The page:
The underlying problem, as I’ve written before, is that too many of the emails  seem to be written by marketing professionals who are trying to achieve a specific result – often one that can be measured by funds raised.  The reason it’s a problem is that we aren’t just donors – most of us see ourselves as members of an extended family who need to be reassured, engaged and spoken with directly in ways that relate to our own experience as Party members.

It is interesting that fund-raising charities now spend a good deal of their time and money on chatting with supporters about what they do rather than just doing constant appeals based on need.

A recent piece of US experience seems to me to be useful:

Levitt and Dubner in their most recent book in their “Freakonomics” series quote the example of Brian Mullaney of Smile Train with his “once-and-done” strategy.  That involved asking potential donors to make only one donation with the option of ticking a box to say “do not ask for another donation”. That seems counter-productive: in charities, we have learned that first-time donors rarely give enough to cover the cost of making the contact. It’s only with continued donations that the charity makes a surplus on the relationship.

Posted in Op-eds | 19 Comments

Introducing the Social Liberal Forum

New members have been asking about Lib Dem organisations that they can join.  You are welcome to submit similar items on behalf of other organisations.

Social Liberal ForumWhat we believe

The Social Liberal Forum exists to foster debate within and beyond the Liberal Democrats, with the aim of developing social liberal solutions to the challenges facing the country, and which find popular support.

The ethos that underpins the Social Liberal Forum has remained unchanged since its formation in 2009, and is best described as the belief that a democratic and open state has a positive role to play in guaranteeing individual freedom.

Like all liberals, social liberals believe that individuals should have the freedom to develop and grow as they wish. The creation, protection and nurturing of this freedom should be a central objective of all governments.

Posted in Lib Dem organisations | Tagged | 36 Comments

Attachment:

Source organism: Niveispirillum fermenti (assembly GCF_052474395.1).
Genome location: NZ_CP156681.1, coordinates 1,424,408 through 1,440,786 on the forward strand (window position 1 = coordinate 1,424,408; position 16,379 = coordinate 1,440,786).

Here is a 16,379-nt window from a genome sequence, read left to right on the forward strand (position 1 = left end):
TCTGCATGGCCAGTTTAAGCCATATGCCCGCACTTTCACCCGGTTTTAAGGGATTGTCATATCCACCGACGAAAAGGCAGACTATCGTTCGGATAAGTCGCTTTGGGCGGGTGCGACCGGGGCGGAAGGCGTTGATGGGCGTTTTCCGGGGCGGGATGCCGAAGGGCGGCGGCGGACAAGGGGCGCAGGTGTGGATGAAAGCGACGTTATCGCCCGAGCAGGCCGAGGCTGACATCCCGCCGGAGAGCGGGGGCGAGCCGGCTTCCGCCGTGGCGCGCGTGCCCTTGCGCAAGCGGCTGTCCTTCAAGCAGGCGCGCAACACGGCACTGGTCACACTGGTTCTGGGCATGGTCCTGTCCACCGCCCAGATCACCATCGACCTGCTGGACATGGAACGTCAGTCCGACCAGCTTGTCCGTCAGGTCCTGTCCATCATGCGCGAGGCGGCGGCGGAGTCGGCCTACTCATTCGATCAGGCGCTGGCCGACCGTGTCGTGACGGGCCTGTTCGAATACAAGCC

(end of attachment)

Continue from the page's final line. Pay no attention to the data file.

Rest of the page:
Opinion: “Values” and Party

There has been a lot written about the importance of “values”. I’m not convinced.

Talk about values reinforces the idea that one can pick and mix principles and ideas – just as with policies, one can put together a package which suits your pocket or your likes and then decide which party at any one time best meets your need to vote. Or, indeed, you can just campaign on one or two which happen to strike you as most important.

This view encourages the idea that party is an outdated concept and often inconvenient if there happen to be some bits of your party’s policies which you don’t like – which there always will be in an open and democratic community. In this world of values, party affiliations are worn loosely and are often transient. I want to proclaim the importance of both party and philosophy.

Posted in Op-eds | Tagged and | 19 Comments

Opinion: Long term gains from short term arguments

Libby - Some rghts reserved by David SpenderMost participants in the post-election debate have concentrated on specific changes they want now: the Leader, his advisers, the communications team, the detail of policy issues etc.  I firmly believe that the underlying issues are systemic rather than one-off and that we should use the opportunity to establish structures for the future which minimise the likelihood of problems arising and improve our capacity as a democratic Party for dealing with them.

Some key targets:

  1. Agreement by the Party in advance on the elements which underpin construction

Posted in Op-eds | Tagged and | 28 Comments